I watched the developments out of Kyiv, Ukraine in late January 2014 with great interest. After the explosions stopped and the fires went out, media coverage cooled. As I read more about the incredibly complex political situation on the ground there, I decided to travel to Kyiv in order to discover what was happening.
My original intentions were to update as often as I could (I have been here nearly a week, and this is my first update) but only now am I finding the time to write and post – my access to people here at Euromaidan has proven unexpectedly large, and the material collected as a result is simply too much information to process while respecting all opportunities presented to me for reporting.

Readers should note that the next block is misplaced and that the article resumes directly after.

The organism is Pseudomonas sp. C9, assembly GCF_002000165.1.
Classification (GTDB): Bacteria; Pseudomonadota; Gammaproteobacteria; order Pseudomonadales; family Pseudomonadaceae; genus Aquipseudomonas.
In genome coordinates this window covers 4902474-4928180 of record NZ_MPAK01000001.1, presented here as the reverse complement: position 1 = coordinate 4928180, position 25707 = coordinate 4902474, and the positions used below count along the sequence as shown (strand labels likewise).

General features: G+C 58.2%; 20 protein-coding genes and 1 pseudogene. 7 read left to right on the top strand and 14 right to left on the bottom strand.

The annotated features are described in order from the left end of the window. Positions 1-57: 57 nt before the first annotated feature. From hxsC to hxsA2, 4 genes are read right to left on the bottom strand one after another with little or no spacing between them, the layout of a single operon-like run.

The methods I choose to discover the nature of this developing event are simple: interviewing Ukrainians, taking photos, and listening to everything I can while I’m here.
Currently, things are tense. Some are expecting police action to occur tonight, but these are rumors. Yesterday thousands marched from Maidan to the prosecutor’s office in Kyiv – I accompanied them. Their organization is astounding. At this march I witnessed discipline any military would pay for.
After this – but not officially because of it – the government released detained Maidan demonstrators, which was a great desire among the people of Maidan (demonstrators’ charges will only drop, however, if all government buildings are given up). Tomorrow morning is Maidan’s “viche”, or gathering, when Maidan officials give speeches and announcements, and generally attempt to increase morale among those supporting the movement.
I may stay one more week. Please check back here soon for more updates.